During the initial two thirds of the course lectures reviewing the syllabus and one weekly tutorial will be conducted. During the final third of the course the participants will be expected to work in groups with subjects/problems of their own choice resulting in the presentation of a report. The course will be concluded by an oral examination in the most important genera. The course aims to provide a thorough knowledge of an individually chosen number of plant families equal to approx. 60 textbook pages. The relevant families may be identified according to agricultural, forestry or horticultural interest. During the course time allotted for lectures and tutorial will be used for a combination of group work with supervision/instruction within the chosen number of plant families and in preparation of the course report. In the group work dried/live plant material, textbooks, floras, reference books as well as internet site and other illustrative material will be used. For the oral exam both the individually chosen plant families as well as the course report will be included in the examination requirements. A single mark for the combined evaluation of oral examination and the course report will be given. Field trips to the Botanical Garden will be included. During the introductory field course to Guatemala (1/3 of the course) excursions in combination with on-site lectures reviewing the multidisciplinary aspects of the different soils, crops and production systems will be conducted. In addition, field exercises with supervision/instruction in study groups - according to common research field - will form an integrated part of the daily work. During the last third of the course the participants will be expected to work in groups with subjects/problems prepared by the lecturers resulting in the presentation of a report which will conclude this element of the course.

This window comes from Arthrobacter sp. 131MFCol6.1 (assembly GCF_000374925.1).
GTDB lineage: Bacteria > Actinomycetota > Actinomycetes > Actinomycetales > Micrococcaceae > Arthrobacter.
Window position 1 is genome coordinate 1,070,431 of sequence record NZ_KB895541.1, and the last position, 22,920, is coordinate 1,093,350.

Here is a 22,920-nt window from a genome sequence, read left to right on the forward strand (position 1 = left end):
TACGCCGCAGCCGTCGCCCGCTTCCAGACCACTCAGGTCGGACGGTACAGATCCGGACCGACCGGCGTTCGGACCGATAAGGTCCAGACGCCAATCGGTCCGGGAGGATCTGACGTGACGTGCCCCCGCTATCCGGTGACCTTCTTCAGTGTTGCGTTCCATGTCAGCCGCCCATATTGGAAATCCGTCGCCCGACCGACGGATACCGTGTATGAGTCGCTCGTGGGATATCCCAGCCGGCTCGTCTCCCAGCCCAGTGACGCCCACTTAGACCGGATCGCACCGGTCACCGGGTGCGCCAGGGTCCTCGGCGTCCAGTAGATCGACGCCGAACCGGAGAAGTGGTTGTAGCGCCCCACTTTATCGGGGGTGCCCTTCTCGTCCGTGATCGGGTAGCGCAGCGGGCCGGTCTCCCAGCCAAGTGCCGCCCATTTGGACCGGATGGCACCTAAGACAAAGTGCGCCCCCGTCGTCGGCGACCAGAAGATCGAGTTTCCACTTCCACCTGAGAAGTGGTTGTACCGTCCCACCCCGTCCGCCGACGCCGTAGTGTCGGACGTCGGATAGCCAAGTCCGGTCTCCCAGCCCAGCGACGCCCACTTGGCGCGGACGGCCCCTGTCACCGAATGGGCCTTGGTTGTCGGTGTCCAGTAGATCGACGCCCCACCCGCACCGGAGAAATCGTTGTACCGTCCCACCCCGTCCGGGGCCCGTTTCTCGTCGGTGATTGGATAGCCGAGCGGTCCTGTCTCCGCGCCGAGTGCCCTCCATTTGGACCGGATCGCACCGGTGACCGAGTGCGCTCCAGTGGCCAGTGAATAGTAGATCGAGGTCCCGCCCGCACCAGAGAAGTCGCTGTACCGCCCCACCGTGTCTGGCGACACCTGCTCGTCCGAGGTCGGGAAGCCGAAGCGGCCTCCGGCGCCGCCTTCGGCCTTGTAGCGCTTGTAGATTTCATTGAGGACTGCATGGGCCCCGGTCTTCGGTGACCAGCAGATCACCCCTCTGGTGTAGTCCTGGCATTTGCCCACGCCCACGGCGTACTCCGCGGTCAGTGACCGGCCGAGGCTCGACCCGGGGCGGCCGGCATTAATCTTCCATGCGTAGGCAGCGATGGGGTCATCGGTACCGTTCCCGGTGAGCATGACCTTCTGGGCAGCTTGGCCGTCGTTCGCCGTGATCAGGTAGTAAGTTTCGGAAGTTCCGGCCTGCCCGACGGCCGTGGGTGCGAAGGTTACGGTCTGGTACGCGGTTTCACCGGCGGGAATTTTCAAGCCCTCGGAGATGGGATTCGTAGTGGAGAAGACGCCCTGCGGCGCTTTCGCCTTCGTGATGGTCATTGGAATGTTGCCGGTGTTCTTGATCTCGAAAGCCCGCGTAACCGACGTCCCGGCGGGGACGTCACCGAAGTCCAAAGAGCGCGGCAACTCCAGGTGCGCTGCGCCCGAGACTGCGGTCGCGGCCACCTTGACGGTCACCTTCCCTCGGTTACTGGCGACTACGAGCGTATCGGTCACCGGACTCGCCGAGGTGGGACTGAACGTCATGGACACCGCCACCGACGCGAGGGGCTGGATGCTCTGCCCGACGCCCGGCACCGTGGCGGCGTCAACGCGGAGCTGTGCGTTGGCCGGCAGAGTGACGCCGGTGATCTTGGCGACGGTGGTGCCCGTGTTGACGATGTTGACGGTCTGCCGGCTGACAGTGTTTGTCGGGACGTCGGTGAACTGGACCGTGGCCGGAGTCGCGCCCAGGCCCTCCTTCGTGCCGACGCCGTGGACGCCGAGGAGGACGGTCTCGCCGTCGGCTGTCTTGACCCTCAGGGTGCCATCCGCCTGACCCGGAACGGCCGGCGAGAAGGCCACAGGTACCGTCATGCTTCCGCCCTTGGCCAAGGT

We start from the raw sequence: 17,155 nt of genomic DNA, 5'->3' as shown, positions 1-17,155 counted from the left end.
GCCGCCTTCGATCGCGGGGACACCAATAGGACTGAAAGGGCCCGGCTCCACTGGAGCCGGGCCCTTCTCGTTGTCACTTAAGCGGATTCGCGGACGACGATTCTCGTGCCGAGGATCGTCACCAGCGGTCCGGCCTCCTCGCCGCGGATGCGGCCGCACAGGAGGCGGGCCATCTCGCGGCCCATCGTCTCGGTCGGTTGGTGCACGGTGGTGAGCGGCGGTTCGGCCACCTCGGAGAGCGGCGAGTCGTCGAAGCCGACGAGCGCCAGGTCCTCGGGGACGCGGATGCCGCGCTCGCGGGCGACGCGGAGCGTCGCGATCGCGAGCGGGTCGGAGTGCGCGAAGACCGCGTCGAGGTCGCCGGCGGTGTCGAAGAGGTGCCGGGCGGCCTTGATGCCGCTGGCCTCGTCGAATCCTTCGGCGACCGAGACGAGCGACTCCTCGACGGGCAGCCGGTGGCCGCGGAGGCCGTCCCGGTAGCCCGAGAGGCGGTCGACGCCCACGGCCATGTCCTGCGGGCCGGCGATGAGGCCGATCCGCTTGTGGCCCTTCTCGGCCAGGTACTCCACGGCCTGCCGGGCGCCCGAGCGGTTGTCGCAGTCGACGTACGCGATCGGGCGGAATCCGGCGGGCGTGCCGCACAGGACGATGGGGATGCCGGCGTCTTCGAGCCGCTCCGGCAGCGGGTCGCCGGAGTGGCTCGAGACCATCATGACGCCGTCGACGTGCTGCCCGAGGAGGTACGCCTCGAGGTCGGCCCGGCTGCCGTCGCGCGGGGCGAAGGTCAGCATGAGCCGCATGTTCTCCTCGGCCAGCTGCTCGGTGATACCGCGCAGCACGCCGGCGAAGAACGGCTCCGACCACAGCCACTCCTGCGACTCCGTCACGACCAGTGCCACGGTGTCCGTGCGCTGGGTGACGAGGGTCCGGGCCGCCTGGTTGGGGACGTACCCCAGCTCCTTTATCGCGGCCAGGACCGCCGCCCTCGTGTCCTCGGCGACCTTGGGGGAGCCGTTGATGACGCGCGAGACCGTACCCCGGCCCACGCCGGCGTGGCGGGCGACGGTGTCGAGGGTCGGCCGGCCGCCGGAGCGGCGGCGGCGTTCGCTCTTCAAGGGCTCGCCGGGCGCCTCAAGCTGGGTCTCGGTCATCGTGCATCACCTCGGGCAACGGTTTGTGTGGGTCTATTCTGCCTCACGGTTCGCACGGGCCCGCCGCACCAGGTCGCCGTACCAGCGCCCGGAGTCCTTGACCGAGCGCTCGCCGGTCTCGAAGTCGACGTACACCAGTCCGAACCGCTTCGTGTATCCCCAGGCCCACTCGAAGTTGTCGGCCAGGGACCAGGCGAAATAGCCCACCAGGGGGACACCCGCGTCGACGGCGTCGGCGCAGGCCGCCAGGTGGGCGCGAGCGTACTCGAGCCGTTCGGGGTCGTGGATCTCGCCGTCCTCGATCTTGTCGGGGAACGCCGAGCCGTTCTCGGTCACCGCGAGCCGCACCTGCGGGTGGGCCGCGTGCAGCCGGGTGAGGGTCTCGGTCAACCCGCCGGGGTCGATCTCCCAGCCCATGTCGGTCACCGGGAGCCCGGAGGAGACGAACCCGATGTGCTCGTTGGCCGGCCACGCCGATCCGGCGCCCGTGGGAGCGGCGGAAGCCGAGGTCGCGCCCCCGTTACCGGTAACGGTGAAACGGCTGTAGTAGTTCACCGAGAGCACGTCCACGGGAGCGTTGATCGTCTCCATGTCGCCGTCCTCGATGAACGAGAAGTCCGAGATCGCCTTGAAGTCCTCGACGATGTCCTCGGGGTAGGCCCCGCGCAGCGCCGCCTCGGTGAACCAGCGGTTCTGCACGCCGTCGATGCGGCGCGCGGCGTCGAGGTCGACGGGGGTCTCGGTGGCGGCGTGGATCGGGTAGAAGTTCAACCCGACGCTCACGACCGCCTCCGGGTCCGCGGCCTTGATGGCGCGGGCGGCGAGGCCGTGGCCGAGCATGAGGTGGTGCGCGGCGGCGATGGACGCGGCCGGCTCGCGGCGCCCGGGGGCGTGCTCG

Learning Outcome
Learning outcome
The overall learning outcome of is to provide students with the necessary skills and competences through both theoretical as well as in-situ practical experiences to study tropical agriculture, forestry, horticulture, crop protection in the tropics, tropical plant pathology, animal husbandry, tropical landscape architecture or other tropical and Third World subjects.